The student said,

They start psychologically manipulating you. It is very professionally done. You become a bit of a zombie.

And if you take a disaffected youth who feels alone, misunderstood and depressed already, how hard do you really think you would have to push before someone in that situation followed through with taking his or her life?

Remember, most people who attempt/commit suicide do so with no encouragement from anyone (often with people begging them not to) so imagine if someone you began to have some relationship with, someone you looked up to (such as the administrator of a game) urged you to take your life? How much more appealing would it be?

Blue Whale Challenge Linked to Suicides

You may think no one would commit suicide because someone told them to, but the Blue Whale Challenge, or Game, shows otherwise about suicide.The invention of the Blue While Challenge or Game has been linked to Russia with the majority of cases happening there although countries all over the world have reported this game being linked to deaths. In March 2017, authorities in Russia were investigating approximately 130 separate cases of suicide related to the game. So while some say this challenge doesn’t really exist, the Russian officials would apparently disagree. It’s also worth noting that two arrests have been made in connection with the Blue Whale Game in Russia. In one case a 21-year-old, Philipp Budeikin, has been accused of urging 16 girls to kill themselves with the game while another 26-year-old, Ilya Sidorov, has allegedly urged 30 girls to kill themselves.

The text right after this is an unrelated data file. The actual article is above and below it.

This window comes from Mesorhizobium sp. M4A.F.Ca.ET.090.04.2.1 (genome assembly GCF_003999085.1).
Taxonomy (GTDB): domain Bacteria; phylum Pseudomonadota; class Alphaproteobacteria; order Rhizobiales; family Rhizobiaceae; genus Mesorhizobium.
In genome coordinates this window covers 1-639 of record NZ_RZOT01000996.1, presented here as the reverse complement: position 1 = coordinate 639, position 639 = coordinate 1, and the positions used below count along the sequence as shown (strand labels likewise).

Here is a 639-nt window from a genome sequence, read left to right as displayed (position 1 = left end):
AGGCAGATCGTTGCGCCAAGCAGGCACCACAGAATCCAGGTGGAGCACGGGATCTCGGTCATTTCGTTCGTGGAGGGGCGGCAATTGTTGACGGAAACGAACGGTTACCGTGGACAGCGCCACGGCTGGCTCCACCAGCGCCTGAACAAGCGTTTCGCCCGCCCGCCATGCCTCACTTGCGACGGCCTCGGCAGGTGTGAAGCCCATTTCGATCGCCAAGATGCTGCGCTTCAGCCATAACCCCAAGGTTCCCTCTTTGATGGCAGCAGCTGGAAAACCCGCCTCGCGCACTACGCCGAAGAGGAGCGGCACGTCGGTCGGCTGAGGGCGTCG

Why Would Anyone Tell Someone Else to Commit Suicide?

Obviously, I can’t answer for everyone but in the case of Budeikin, one source has him referring to Blue Whale Game participants as “genetical rubbish.”